The UW and the Washington State Arts Commission’s Art in Public Places Program will dedicate a new collection of artworks by nine artists of color at 6 p.m. Thursday, April 7, in the main lobby of Kane Hall.
Called the Kane Hall Collection, the permanent exhibit is the culmination of a long-term effort instigated by UW minority students. “It really began back in 1991,” said Kurt Kiefer, campus art administrator. “A group of students talked to me then about how to make the physical campus more representative of the diverse people who work and study here.”
The original idea was to have a “Hall of Heroes” — busts of well-known people of color similar to those of white men found on the exterior of Suzzallo. But that idea was abandoned, Kiefer said, because of the difficulties of choosing who would be so honored and finding a suitable sculptor in the University’s price range.
The UW’s Public Art Commission then began working over several years with an artist who presented an idea that was ultimately rejected. Finally, a group of students spearheaded by Jaebadiah Gardner and Sumona das Gupta worked with the commission to develop the idea of a permanent collection.
The group has assembled artworks by some of the country’s most influential and respected artists of color. The Kane Hall Collection includes work by Barbara Carrasco, Rupert Garcia, Glenn Ligon, Hung Liu, James Luna, Roger Shimomura, Hulleah Tsinhnahjinnie, Carrie Mae Weems and Gu Xiong — all around the theme of identity.
“These are artists who deal with that theme in their work anyway,” Kiefer said. “These were existing works, not commissioned ones.”
Purchase of the works was made possible by the Washington State Arts Commission Art in Public Places Program. Each time the University constructs a new building, one-half percent of the total design and construction costs are set aside for artwork. All the money is pooled, so that art need not be sited at the new building. Kane Hall was chosen for the collection, Kiefer said, because it is one of the most public buildings on the campus.
Why did it take so long to bring the idea of art representing diversity to fruition? It wasn’t resistance, Kiefer said, but rather a desire to make the right choices. “This is the University’s first attempt at a physical representation of diversity,” he said, “and we wanted to be sure to do it right.”
The April 7 dedication will be followed by a slide lecture by James Luna at 7 p.m. in 220 Kane. The event is free and open to the public.
Kane Hall Collection Artists
Barbara Carrasco was born in El Paso, Texas, and has been creating art and murals since 1976 with numerous art collectives and community groups such as the Public Art Center, Chismearte Magazine, and the United Farm Workers Union. She received her bachelor’s Degree in 1978 from the University of California, Los Angeles and her MFA from the California Institute of the Arts in 1991. In 1998, she received a Getty Visual Arts Fellowship. Her work has been exhibited both nationally and internationally.
Rupert Garcia was one of the leading artists in the Chicano Movement of the late 1960s and early 70s, He participated in the formation of several seminal West Coast civil rights movement workshops and collectives, most notably the San Francisco Poster Workshop and la Galeria de la Raza. Garcia’s early work was primarily in the medium of silkscreen poster art, in which he developed a unique and colorful style of portraiture. From his earliest work, he expressed a commitment to the democratic and nationalist ideals of the Chicano Movement and created images in solidarity with other liberation movements, especially those in Indochina, Cuba and Native American communities in the United States. His work has been included in virtually every major exhibition of Chicano art in this country, as well as abroad. It has been collected in two major retrospective exhibitions: The Art of Rupert Garcia at San Francisco’s Mexican Museum in 1986 and Rupert Garcia: Prints and Posters, 1967-1990 mounted by the Achenbach Foundation for Graphic Arts at the Palace of the Legion of Honor in San Francisco. The bulk of Garcia’s work is housed in the National Archives of American Art at the Smithsonian Institution in Washington, D.C.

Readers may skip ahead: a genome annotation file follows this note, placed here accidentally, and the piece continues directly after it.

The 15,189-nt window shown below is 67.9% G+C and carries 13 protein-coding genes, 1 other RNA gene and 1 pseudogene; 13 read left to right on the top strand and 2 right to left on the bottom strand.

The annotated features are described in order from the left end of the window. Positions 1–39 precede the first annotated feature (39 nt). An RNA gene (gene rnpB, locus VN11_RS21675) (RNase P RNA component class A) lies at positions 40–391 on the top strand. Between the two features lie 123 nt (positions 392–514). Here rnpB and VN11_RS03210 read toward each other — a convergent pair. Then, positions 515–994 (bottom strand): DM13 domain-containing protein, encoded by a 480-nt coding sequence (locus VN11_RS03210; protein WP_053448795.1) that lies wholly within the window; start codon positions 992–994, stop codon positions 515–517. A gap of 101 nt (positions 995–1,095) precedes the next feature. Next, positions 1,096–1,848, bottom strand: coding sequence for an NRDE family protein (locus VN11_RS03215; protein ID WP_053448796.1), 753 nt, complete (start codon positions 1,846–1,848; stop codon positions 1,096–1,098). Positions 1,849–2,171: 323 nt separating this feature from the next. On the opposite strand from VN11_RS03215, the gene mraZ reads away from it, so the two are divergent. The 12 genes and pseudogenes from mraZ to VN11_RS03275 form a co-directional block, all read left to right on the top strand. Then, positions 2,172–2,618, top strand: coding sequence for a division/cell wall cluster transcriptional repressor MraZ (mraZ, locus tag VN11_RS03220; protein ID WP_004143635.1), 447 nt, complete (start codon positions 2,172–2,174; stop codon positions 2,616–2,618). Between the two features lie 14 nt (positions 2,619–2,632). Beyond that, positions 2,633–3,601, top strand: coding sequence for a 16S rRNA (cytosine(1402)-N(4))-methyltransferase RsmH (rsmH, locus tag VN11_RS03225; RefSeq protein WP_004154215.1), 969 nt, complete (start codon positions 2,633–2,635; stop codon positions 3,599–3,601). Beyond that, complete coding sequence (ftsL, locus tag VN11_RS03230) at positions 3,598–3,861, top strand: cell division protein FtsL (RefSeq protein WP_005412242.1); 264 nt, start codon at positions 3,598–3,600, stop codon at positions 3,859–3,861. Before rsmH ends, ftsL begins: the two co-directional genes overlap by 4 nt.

Glenn Ligon is a conceptual artist who chooses to create work in black and white as a way of pointing directly at racial stereotypes and expectations. At the same time it is a refusal to let his self-portraits be “colored.” In limiting his palette or restricting his photographs, Ligon reminds us of the polarized race relations that still plague the United States 150 years after the abolition of slavery.
Hung Liu was born in China in 1948. She was a high school senior when she, along with thousands of other educated citizens, was forcibly “re-educated” as part of the Cultural Revolution. Hung was sent to pick rice in the countryside for four years. When she was allowed to return to Beijing, she earned a BFA from the prestigious Central Academy of Fine Art in 1975. As a state-sponsored artist Hung was ordered to paint ‘Tractor Art’ (pure realism glorifying the Mao Regime and easily understood by the masses), but she nonetheless discovered and fell in love with old photographs: fading portraits of Emperors, their wives and concubines. These sad faces without hope have the same look as the faces of present day Chinese women toiling at hard labor. They contradicted the government’s upbeat version of Chinese history. State officials were not amused when she began inserting contradictory references into her painting, yet Hung’s personal experience confirmed to her the reality beneath the propaganda. In 1984 she was permitted to emigrate and in 1986 Hung earned an MFA at UC San Diego. Since 1986 she has been on the faculty of Mills College, Calif., and presently chairs the Department of Painting.